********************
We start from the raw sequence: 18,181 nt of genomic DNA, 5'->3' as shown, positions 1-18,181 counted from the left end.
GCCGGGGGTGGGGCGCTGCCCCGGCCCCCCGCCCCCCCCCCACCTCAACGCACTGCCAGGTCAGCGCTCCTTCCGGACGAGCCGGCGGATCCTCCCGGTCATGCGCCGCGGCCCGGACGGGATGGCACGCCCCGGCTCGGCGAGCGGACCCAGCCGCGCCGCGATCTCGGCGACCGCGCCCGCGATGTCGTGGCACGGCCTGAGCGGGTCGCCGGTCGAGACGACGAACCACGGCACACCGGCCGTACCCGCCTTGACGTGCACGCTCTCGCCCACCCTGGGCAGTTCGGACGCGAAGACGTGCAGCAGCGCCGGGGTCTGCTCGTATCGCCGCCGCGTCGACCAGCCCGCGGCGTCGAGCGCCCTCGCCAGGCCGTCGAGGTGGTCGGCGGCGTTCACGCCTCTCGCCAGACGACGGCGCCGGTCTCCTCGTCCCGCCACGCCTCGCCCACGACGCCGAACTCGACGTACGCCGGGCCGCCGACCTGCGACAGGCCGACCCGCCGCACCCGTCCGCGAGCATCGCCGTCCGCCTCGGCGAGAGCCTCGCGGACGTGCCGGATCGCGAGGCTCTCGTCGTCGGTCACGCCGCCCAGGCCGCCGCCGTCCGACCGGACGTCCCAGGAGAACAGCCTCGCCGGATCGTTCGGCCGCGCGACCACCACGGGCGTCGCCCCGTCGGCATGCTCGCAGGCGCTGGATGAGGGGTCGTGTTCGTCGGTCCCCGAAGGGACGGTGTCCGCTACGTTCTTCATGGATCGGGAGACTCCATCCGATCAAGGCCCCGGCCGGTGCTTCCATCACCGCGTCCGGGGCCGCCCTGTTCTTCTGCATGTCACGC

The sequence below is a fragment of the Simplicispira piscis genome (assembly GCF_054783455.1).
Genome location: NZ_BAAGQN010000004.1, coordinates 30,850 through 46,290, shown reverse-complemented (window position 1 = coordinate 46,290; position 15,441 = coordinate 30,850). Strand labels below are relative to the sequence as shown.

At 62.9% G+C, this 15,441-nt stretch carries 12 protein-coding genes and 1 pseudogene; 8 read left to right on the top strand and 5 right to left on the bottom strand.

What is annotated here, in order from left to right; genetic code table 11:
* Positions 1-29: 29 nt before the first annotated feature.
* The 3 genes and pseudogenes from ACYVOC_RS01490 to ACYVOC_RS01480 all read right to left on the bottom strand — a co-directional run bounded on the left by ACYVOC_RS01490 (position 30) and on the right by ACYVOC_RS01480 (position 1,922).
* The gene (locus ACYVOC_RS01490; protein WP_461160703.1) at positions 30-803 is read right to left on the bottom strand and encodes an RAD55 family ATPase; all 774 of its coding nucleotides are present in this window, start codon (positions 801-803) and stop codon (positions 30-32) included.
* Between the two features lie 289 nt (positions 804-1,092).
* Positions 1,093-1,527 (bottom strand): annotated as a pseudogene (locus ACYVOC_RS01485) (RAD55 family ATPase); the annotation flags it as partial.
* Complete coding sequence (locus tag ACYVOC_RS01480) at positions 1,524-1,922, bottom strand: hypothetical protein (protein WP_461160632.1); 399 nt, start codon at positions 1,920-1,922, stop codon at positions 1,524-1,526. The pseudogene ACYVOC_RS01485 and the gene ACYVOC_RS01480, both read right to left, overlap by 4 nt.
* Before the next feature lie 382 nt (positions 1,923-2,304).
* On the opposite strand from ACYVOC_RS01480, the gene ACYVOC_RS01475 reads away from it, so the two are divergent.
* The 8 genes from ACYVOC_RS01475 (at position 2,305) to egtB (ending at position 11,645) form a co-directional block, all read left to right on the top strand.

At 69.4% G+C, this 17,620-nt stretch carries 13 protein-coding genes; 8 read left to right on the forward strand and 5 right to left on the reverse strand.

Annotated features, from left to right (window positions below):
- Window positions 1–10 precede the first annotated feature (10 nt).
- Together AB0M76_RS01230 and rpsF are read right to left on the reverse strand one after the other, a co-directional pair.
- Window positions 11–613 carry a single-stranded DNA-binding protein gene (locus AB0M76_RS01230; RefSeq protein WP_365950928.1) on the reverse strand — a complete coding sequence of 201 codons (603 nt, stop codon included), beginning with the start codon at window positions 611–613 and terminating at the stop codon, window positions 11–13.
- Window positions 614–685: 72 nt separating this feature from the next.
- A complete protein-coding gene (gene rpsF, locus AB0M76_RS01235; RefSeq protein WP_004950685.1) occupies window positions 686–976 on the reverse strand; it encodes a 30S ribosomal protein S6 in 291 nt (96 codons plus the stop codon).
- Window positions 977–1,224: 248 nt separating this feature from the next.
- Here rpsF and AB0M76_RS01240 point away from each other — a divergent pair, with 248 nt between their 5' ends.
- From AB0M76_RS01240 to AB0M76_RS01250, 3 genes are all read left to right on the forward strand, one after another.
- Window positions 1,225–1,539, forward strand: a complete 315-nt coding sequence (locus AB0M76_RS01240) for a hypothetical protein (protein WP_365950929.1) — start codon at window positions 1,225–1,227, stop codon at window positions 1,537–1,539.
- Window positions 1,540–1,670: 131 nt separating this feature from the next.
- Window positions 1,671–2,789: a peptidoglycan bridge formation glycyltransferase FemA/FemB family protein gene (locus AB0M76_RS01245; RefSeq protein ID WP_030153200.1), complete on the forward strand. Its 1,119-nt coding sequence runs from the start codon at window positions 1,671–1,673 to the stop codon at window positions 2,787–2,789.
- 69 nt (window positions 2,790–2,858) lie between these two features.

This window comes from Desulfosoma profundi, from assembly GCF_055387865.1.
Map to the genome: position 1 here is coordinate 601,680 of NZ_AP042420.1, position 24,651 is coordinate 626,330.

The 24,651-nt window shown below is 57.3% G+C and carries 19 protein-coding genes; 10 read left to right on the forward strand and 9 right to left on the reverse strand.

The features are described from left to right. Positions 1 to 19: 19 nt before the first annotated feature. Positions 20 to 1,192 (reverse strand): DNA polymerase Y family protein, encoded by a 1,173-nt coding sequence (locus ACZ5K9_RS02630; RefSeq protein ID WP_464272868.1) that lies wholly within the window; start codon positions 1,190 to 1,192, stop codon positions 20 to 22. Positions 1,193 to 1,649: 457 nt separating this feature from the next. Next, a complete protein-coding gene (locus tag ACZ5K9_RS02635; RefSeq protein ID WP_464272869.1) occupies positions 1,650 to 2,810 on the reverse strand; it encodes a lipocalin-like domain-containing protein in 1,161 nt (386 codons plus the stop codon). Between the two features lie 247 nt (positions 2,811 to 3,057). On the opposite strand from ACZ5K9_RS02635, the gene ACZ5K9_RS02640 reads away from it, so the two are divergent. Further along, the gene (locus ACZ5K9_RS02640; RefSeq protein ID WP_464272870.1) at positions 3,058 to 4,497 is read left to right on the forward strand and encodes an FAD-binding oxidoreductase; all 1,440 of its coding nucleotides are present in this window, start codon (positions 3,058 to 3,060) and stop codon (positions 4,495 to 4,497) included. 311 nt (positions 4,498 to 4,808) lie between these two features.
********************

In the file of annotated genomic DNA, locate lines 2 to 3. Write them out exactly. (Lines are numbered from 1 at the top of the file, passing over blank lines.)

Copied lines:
GCCGGGGGTGGGGCGCTGCCCCGGCCCCCCGCCCCCCCCCCACCTCAACGCACTGCCAGGTCAGCGCTCCTTCCGGACGAGCCGGCGGATCCTCCCGGTCATGCGCCGCGGCCCGGACGGGATGGCACGCCCCGGCTCGGCGAGCGGACCCAGCCGCGCCGCGATCTCGGCGACCGCGCCCGCGATGTCGTGGCACGGCCTGAGCGGGTCGCCGGTCGAGACGACGAACCACGGCACACCGGCCGTACCCGCCTTGACGTGCACGCTCTCGCCCACCCTGGGCAGTTCGGACGCGAAGACGTGCAGCAGCGCCGGGGTCTGCTCGTATCGCCGCCGCGTCGACCAGCCCGCGGCGTCGAGCGCCCTCGCCAGGCCGTCGAGGTGGTCGGCGGCGTTCACGCCTCTCGCCAGACGACGGCGCCGGTCTCCTCGTCCCGCCACGCCTCGCCCACGACGCCGAACTCGACGTACGCCGGGCCGCCGACCTGCGACAGGCCGACCCGCCGCACCCGTCCGCGAGCATCGCCGTCCGCCTCGGCGAGAGCCTCGCGGACGTGCCGGATCGCGAGGCTCTCGTCGTCGGTCACGCCGCCCAGGCCGCCGCCGTCCGACCGGACGTCCCAGGAGAACAGCCTCGCCGGATCGTTCGGCCGCGCGACCACCACGGGCGTCGCCCCGTCGGCATGCTCGCAGGCGCTGGATGAGGGGTCGTGTTCGTCGGTCCCCGAAGGGACGGTGTCCGCTACGTTCTTCATGGATCGGGAGACTCCATCCGATCAAGGCCCCGGCCGGTGCTTCCATCACCGCGTCCGGGGCCGCCCTGTTCTTCTGCATGTCACGC

The sequence below is a fragment of the Simplicispira piscis genome (assembly GCF_054783455.1).